An Englishman’s home is his castle, and so that term has lived long since. Our homes are not just where we live simply to go to and from work. They are our humble abodes where we raise our children, live out our lives with family and friends and generally have a place to literally call home. It’s our little patch of soil on this earth that we share with billions of other people. So why shouldn’t we take extra care of it? You can clean your car over and over, and someone might call you obsessed. But taking care of your home right down to the little teething problems, and you won’t have anyone calling you’re pedantic. Intrusion into one’s home is often thought of as another unwelcome person entering it, but do we spare a thought for the relentless elements that smashing into our walls every day? Rain, wind, hail, sleet and snow will try and find a way to your house whether you like it or not, so it’s time to erect a guard that will stand watch.
Keeping in and staying out
The windows of a home are inherently the weak point. Not only are they made from a weaker material as compared to wood and brick, but they may not airtight either. Heat from inside the home will try to escape outside because of the equilibrium effect. The air molecules of warmer air will be attracted to less electrically charged particles that are cooler. So it’s a continuous fight that you face to keep the warmth in and the cold stays out. The latest offerings in the industry have taken on evolution in construction techniques resulting in higher quality. However, with double glazing finance, you can order a plan that has a 5-year interest free credit. Alternatively, you may find it easier to buy now and only be ready to start making payments in 2019. You can also upgrade to triple glazing on standard upvc windows once you have your initial build.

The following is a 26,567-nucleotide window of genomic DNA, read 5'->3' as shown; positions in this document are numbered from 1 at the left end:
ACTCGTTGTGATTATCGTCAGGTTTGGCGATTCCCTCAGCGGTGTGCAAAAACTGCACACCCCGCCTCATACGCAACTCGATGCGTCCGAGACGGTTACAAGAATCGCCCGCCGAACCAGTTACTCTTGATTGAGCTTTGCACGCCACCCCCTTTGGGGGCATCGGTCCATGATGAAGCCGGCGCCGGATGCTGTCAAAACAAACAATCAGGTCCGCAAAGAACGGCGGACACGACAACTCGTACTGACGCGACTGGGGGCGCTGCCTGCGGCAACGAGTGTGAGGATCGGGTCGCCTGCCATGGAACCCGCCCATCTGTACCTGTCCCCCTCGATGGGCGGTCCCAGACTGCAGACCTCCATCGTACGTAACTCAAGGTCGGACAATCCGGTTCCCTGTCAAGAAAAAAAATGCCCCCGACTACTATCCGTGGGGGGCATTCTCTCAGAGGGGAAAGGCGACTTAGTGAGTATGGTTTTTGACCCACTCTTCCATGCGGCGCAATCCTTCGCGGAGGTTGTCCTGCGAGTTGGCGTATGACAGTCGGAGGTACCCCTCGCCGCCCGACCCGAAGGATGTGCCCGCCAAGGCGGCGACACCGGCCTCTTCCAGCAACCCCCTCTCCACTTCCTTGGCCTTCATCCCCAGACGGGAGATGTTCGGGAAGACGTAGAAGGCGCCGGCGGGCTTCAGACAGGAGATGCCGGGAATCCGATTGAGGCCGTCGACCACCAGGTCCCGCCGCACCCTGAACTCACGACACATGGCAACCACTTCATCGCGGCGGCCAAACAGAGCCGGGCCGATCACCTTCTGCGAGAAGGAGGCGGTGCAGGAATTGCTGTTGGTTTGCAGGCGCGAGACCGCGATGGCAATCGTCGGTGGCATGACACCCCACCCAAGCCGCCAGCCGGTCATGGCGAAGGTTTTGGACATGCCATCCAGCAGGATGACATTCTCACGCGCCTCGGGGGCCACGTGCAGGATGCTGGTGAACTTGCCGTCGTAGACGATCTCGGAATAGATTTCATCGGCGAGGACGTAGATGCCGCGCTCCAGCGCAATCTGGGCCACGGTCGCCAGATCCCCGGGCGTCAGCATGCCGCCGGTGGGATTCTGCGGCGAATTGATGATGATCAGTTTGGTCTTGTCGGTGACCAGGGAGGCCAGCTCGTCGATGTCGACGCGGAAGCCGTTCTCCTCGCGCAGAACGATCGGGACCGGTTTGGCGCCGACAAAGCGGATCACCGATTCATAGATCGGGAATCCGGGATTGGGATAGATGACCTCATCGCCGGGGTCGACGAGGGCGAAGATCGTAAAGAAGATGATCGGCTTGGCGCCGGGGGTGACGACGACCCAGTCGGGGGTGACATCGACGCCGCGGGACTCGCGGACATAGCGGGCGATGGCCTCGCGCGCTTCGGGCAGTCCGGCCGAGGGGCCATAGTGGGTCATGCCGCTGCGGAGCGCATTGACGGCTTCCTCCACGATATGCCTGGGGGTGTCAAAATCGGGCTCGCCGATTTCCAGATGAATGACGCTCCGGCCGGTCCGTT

New layers of bond
Strengthening the exterior of your home is just as important as the latches into the interior such as windows, vents, cracks and leaks in the roof. But standing outside and taking a look at the brickwork isn’t really what people come to expect. Yet it’s exactly what you should be doing. Little by little like a tiny chisel, the wind and rain eat away at the cement that bonds the brickwork together. Granted the bricks themselves will easily show signs of weathering because the color might become darker and holes will appear. But looking at the mixture between the bricks, you could begin to see if there are any crack or channels that look like a dried up riverbed. These will expand and become deeper and wider as the years go on. With a strong brick sealer, you can stop this slow but fatal erosion. You will need to gently take out the weakened cement first so work out what can stay and what needs to be ousted.
Homes aren’t just our little havens on this blue sphere of a planet. In the grand scheme of things they are potential sales too, so treat them like an investment. Sitting back and thinking everything will be alright is foolhardy; you have to get up and build your own defences.